There are emerging trends showing promise for improving first-time prescribing success and medication compliance. For example, pharmacogenomics uses information about a person's genetic makeup to choose the drugs and drug doses that are likely to work best. While relatively new, the potential to avoid multiple initial and subsequent therapy fails and incorrect diagnoses can be mitigated.
In addition, not complying with mental health medication therapy can lead to serious consequences such as relapse, hospitalization, incarceration, suicide, and poor quality of life. With today's technology, we have "smart" pill bottles, mobile apps, multi-dose delivery, and newly FDA-approved ingestible pill sensors to aid compliance.
Support, Engage, Advocate
Progressive employers understand that in a workplace culture where mental illness isn't stigmatized -- and seeking help is encouraged and supported -- employees are more likely to be aware of and use available resources such as EAPs, so they can start treatment sooner and recover more quickly. And treatment works, effectively reducing symptoms for 75 percent of those with common mental health conditions like depression and anxiety.
Just as with physical medical conditions, mental health outcomes improve when illness is caught early in the most treatable stage, and patients receive the care and support they need to get well. In addition to ensuring compliance and access to high-quality mental health services, employers can take a number of steps to identify, engage and support employees with mental illness such as:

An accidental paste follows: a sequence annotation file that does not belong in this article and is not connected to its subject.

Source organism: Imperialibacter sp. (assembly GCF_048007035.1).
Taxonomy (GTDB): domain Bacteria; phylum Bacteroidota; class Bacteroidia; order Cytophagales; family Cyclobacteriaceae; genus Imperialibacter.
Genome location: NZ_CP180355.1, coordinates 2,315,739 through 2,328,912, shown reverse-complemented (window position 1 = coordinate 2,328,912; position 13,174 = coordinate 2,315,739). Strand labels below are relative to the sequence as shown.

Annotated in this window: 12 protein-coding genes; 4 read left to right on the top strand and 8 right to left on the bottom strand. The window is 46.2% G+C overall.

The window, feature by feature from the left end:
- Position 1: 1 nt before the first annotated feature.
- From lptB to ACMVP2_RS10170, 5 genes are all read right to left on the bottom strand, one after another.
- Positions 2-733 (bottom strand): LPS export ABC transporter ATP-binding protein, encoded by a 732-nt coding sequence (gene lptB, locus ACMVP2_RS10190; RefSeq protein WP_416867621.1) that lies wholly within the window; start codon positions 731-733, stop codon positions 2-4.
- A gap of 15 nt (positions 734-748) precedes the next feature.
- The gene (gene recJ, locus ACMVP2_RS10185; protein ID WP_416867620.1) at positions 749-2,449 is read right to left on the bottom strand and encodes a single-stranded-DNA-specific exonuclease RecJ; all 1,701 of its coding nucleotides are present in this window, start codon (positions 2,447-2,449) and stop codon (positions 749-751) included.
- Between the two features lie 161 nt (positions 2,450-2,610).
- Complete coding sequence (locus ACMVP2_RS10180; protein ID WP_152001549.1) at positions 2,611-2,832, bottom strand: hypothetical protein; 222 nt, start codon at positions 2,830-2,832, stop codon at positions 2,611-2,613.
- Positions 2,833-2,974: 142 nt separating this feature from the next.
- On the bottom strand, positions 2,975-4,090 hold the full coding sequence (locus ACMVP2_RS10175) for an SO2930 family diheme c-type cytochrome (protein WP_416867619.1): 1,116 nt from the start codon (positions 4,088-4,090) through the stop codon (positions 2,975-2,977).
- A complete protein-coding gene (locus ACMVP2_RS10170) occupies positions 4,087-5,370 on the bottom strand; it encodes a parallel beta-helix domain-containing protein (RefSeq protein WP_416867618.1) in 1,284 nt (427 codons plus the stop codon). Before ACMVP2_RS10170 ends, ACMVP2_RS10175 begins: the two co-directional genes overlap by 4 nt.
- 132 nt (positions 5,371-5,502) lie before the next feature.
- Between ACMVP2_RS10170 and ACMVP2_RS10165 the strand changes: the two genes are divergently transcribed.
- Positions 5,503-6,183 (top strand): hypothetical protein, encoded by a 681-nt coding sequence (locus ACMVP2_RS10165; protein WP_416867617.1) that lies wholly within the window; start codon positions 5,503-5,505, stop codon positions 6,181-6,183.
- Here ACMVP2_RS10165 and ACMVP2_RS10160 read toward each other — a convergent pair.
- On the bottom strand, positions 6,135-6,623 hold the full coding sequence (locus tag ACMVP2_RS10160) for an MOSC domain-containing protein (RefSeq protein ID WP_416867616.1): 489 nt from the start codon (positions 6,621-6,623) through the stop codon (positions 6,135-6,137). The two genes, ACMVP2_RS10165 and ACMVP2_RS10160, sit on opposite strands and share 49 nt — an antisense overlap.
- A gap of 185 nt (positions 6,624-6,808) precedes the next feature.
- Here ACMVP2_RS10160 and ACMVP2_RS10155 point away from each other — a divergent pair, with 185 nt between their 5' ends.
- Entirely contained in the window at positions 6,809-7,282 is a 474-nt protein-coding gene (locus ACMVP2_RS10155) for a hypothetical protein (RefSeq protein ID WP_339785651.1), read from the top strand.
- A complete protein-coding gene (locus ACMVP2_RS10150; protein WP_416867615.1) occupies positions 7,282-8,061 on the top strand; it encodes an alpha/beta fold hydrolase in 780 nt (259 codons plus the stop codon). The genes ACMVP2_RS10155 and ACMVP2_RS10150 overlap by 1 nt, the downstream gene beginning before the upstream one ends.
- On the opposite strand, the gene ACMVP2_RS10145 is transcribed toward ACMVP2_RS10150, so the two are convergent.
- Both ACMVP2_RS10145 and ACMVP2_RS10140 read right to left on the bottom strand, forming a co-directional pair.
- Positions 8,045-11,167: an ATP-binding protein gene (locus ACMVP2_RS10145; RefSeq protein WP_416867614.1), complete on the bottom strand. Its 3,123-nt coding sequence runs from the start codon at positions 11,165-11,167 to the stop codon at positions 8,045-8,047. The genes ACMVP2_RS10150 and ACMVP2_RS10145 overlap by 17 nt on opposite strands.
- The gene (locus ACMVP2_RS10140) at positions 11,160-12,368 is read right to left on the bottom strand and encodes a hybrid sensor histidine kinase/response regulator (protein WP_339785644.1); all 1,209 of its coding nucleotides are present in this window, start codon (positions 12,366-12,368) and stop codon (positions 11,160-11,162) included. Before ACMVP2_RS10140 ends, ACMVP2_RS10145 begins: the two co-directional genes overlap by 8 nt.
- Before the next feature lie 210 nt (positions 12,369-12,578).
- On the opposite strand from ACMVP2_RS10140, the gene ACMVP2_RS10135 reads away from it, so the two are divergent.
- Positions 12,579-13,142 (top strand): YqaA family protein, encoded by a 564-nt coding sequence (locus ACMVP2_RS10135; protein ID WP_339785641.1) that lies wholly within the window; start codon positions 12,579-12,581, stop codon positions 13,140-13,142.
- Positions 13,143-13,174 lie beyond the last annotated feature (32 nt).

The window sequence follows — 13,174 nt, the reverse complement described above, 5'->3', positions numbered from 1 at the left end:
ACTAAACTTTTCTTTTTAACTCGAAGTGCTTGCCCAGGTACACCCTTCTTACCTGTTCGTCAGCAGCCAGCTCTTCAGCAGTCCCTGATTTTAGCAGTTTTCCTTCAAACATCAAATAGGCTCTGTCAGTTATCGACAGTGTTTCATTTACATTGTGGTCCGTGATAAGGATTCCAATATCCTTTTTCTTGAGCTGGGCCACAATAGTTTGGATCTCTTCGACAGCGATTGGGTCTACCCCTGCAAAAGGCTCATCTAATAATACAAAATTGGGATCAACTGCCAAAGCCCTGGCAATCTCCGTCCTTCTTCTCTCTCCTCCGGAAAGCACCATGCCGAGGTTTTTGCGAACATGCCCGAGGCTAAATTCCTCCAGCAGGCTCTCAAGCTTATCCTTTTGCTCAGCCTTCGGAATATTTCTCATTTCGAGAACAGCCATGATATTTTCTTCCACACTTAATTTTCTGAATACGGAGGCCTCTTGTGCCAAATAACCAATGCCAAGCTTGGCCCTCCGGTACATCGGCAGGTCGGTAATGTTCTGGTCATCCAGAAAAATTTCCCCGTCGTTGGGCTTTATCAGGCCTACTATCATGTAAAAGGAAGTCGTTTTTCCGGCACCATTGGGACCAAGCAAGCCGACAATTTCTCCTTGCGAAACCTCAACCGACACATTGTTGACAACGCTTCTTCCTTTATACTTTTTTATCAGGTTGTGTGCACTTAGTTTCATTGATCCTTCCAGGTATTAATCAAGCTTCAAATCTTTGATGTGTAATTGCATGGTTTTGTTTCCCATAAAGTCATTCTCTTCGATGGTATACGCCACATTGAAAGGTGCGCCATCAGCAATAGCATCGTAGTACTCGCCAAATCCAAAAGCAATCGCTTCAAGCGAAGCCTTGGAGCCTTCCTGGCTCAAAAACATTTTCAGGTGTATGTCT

- Including mental health questions related to stress, depression and substance abuse on health risk appraisals.
- Training supervisors, managers and other leaders to identify and compassionately address the signs of mental illness.
- Educating employees about things like preventive care, overall well-being, EAPs and other complimentary programmatic resources addressing mental health in the workplace (e.g., Right Direction program, IWILLLISTEN, In Our Own Voice)
- Ensuring return-to-work policies include accommodations and co-worker education.
- The easy step of removing arbitrary limits has been taken. The harder steps of ensuring true overall parity, appropriate in-network access, and dealing with the persistent issues related to payment, outcomes and stigma remain. Employers can take positive actions on their own to make it better but will also need to work together, uniting the purchaser voice and insisting that stakeholders deliver on the promise -- and obligation -- of effective mental health care for all.
Resources for Employers
- Addiction and mental health vs. physical health: Analyzing disparities in network use and provider reimbursement rates (Milliman report).
- Moving Mountains for Mental Health and Well-Being (Article by Michael Thompson, National Alliance president and CEO).
- Working Well: Leading a Mentally Healthy Business (a comprehensive toolkit for employers, including mental health programs for the workplace)
- Out-of-Network, Out-of-Pocket, Out-of-Options: The Unfulfilled Promise of Parity (NAMI report).
Resources for Employees:
Published with permission from the National Alliance of Healthcare Purchaser Coalitions which represents approximately 50 employee/purchaser-led coalitions whose membership collectively provides health coverage to over 45 million Americans. The National Alliance helps to drive improvements in health, well-being and value for our companies and communities across the country. The Memphis Business Group on Health is a member and serves on the Board of Governors of the National Alliance.